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- Christian Jost (b. 1963), Robert Schumann (1810 - 1856): Dichterliebe:
- 1Dichterliebe: 1. Im wunderschönen Monat Mai03:25
- 2Dichterliebe: 2. Aus meinen Tränen sprießen01:56
- 3Dichterliebe: 3. Die Rose, die Lilie, die Taube00:51
- 4Dichterliebe: 4. Wenn ich in deine Augen seh'02:42
- 5Dichterliebe: 5. Ich will meine Seele tauchen03:37
- 6Dichterliebe: 6. Im Rhein, im heiligen Strome03:55
- 7Dichterliebe: 7. Ich grolle nicht03:58
- 8Dichterliebe: 8. Zerrissen mir das Herz (und wüssten's die Blumen)02:50
- 9Dichterliebe: 9. Das ist ein Flöten und Geigen03:16
- 10Dichterliebe: 10. Hör' ich das Liedchen klingen07:00
- 11Dichterliebe: 11. Andante espressivo02:17
- 12Dichterliebe: 12. Ein Jüngling liebt ein Mädchen02:08
- 13Dichterliebe: 13. Am leuchtenden Sommermorgen03:27
- 14Dichterliebe: 14. Ich hab' im Traum geweinet04:55
- 15Dichterliebe: 15. Allnächtlich im Traume02:59
- 16Dichterliebe: 16. Aus alten Märchen winkt es04:30
- 17Dichterliebe: 17. Die alten bösen Lieder07:52
- Robert Schumann (1810 - 1856): Dichterliebe, Op. 48:
- 18Dichterliebe, Op. 48: 1. Im wunderschönen Monat Mai01:33
- 19Dichterliebe, Op. 48: 2. Aus meinen Tränen sprießen00:54
- 20Dichterliebe, Op. 48: 3. Die Rose, die Lilie, die Taube, die Sonne00:33
- 21Dichterliebe, Op. 48: 4. Wenn ich in deine Augen seh'01:39
- 22Dichterliebe, Op. 48: 5. Ich will meine Seele tauchen00:54
- 23Dichterliebe, Op. 48: 6. Im Rhein, im heiligen Strome02:15
- 24Dichterliebe, Op. 48: 7. Ich grolle nicht01:52
- 25Dichterliebe, Op. 48: 8. Und wüßten's die Blumen, die kleinen01:06
- 26Dichterliebe, Op. 48: 9. Das ist ein Flöten und Geigen01:28
- 27Dichterliebe, Op. 48: 10. Hör' ich das Liedchen klingen02:19
- 28Dichterliebe, Op. 48: 11. Ein Jüngling liebt ein Mädchen01:06
- 29Dichterliebe, Op. 48: 12. Am leuchtenden Sommermorgen02:27
- 30Dichterliebe, Op. 48: 13. Ich hab' im Traum geweinet02:31
- 31Dichterliebe, Op. 48: 14. Allnächtlich im Traume seh' ich dich01:23
- 32Dichterliebe, Op. 48: 15. Aus alten Märchen winkt es02:27
- 33Dichterliebe, Op. 48: 16. Die alten, bösen Lieder04:24
- Liederkreis, Op. 39:
- 34Liederkreis, Op. 39: 1. In der Fremde01:45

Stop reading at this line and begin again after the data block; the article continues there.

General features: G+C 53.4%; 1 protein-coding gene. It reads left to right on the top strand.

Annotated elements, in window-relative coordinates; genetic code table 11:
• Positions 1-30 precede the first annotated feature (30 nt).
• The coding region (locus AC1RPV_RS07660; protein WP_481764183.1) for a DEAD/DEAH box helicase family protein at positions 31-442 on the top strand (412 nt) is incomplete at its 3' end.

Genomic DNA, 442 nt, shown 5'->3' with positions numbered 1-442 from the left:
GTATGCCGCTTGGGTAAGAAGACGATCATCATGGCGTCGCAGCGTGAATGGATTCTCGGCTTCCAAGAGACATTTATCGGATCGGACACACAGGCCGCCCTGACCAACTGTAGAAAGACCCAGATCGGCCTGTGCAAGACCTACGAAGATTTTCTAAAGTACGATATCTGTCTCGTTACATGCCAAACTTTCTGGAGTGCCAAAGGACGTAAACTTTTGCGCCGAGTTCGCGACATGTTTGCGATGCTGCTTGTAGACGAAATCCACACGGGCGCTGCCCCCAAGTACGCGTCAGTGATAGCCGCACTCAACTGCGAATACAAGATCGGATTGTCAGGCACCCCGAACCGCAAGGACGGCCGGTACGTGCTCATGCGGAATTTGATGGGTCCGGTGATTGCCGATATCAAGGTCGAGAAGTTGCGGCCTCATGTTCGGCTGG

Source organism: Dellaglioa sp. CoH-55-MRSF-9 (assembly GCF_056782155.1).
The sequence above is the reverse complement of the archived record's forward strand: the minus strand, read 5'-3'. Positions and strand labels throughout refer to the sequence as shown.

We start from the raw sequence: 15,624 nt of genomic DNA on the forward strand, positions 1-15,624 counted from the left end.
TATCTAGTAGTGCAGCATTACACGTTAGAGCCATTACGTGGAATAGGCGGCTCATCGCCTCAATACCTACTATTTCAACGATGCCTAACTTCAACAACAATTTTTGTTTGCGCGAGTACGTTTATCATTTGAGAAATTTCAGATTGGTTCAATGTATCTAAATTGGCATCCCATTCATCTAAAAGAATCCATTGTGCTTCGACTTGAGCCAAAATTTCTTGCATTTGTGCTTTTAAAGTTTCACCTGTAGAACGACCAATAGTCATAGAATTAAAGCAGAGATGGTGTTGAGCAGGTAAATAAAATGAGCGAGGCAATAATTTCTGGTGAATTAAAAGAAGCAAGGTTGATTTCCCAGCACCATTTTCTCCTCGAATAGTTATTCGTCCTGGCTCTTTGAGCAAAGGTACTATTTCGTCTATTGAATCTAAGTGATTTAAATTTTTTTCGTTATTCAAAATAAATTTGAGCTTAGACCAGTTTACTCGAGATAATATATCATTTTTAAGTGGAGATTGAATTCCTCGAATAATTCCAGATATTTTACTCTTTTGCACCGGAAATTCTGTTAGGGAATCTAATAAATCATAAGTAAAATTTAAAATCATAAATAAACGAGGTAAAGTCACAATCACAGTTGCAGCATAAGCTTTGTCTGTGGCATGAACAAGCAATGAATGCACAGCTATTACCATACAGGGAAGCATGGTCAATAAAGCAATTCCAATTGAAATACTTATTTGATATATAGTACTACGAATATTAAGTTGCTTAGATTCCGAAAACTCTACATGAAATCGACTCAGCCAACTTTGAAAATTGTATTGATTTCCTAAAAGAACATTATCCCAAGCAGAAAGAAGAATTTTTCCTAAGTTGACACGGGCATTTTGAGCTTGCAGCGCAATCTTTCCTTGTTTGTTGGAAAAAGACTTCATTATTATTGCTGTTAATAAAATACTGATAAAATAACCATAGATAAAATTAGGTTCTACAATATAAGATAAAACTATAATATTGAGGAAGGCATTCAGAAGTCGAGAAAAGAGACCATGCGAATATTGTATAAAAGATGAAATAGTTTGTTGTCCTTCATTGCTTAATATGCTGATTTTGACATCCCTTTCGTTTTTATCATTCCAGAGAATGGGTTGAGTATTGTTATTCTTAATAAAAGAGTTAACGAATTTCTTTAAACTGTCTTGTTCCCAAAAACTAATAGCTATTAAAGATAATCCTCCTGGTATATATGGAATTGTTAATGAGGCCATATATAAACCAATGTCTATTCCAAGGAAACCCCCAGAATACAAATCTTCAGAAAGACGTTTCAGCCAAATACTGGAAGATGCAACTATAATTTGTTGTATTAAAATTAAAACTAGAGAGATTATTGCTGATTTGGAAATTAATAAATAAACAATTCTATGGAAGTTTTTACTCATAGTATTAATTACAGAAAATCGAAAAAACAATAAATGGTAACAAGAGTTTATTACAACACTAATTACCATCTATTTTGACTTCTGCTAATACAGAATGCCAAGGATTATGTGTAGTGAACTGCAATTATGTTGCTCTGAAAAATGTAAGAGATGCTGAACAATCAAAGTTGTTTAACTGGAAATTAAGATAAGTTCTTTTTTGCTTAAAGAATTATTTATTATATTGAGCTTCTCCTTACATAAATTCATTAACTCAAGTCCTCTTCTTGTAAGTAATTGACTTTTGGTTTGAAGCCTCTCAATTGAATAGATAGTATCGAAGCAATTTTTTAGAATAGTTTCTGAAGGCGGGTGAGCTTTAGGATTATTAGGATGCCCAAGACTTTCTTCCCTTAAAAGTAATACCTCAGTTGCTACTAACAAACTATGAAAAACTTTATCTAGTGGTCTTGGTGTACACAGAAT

- 35Liederkreis, Op. 39: 2. Intermezzo01:41
- 36Liederkreis, Op. 39: 3. Waldesgespräch02:16
- 37Liederkreis, Op. 39: 4. Die Stille01:37
- 38Liederkreis, Op. 39: 5. Mondnacht04:22
- 39Liederkreis, Op. 39: 6. Schöne Fremde01:15
- 40Liederkreis, Op. 39: 7. Auf einer Burg02:47
- 41Liederkreis, Op. 39: 8. In der Fremde ("Ich hör die Bachlein rauschen")01:18
- 42Liederkreis, Op. 39: 9. Wehmut02:29
- 43Liederkreis, Op. 39: 10. Zwielicht03:00
- 44Liederkreis, Op. 39: 11. Im Walde01:16
- 45Liederkreis, Op. 39: 12. Frühlingsnacht01:16
Info for Dichterliebe
Robert Schumann’s talismanic song-cycle Dichterliebe has been recomposed by German composer and conductor Christian Jost. The results can now be heard on an album from Deutsche Grammophon which pairs the new score with recordings of Schumann’s Dichterliebe and the Liederkreis op.39 made by Jost’s wife, mezzo-soprano Stella Doufexis, a year before her tragic death from cancer. Jost’s reimagined Dichterliebe, performed by tenor Peter Lodahl and the Horenstein Ensemble, casts new light on the shifting moods of Schumann’s composition. Dichterliebe is set for worldwide release on April 12 via Deutsche Grammophon/Universal Music Canada, the country’s leading music company.
Jointly commissioned by the Konzerthaus Berlin and the Copenhagen Opera Festival, Christian Jost’s reinterpretation of Schumann’s Dichterliebe (A Poet’s Love) was first performed in Berlin in October of 2017 by the artists who appear on this Deutsche Grammophon world premiere recording: Danish tenor Peter Lodahl and the Konzerthaus Berlin’s own Horenstein Ensemble.
In Jost’s Dichterliebe, the Romantic art song is fused with elements of the composer’s own contemporary style. The solo piano accompaniment is transformed into writing for a nine-piece chamber ensemble and Schumann’s cycle is doubled in length, thanks to the addition of newly-composed instrumental passages that link together the sixteen originally self-contained songs. As Jost explains, these transitions form “a harmonic sea, in which the songs are individual islands woven organically into a larger, newly created composition”.
One of those islands, “Hör ich das Liedchen klingen” (“When I hear the sound of the song”), disrupts the cycle’s initial flow of hope and optimism, emerging as the recomposition’s central meditation on the nature of existence. The song is followed here by the postlude from Schumann’s original score, repositioned and reworked to evoke the “dark longing” of Heine’s text.
“It is very clear that the loved one is lost, crazy, under a spell, and in a totally different sphere,” observes Christian Jost. “And from that point onwards in my piece, the instrumentation is also much more fragmented. The sounds are more fragile, and are played with more fragility.” In an act of great courage he also confronts the fragility of life and the sting of death in “Ich hab’ im Traum geweinet” (“I wept in my dreams”).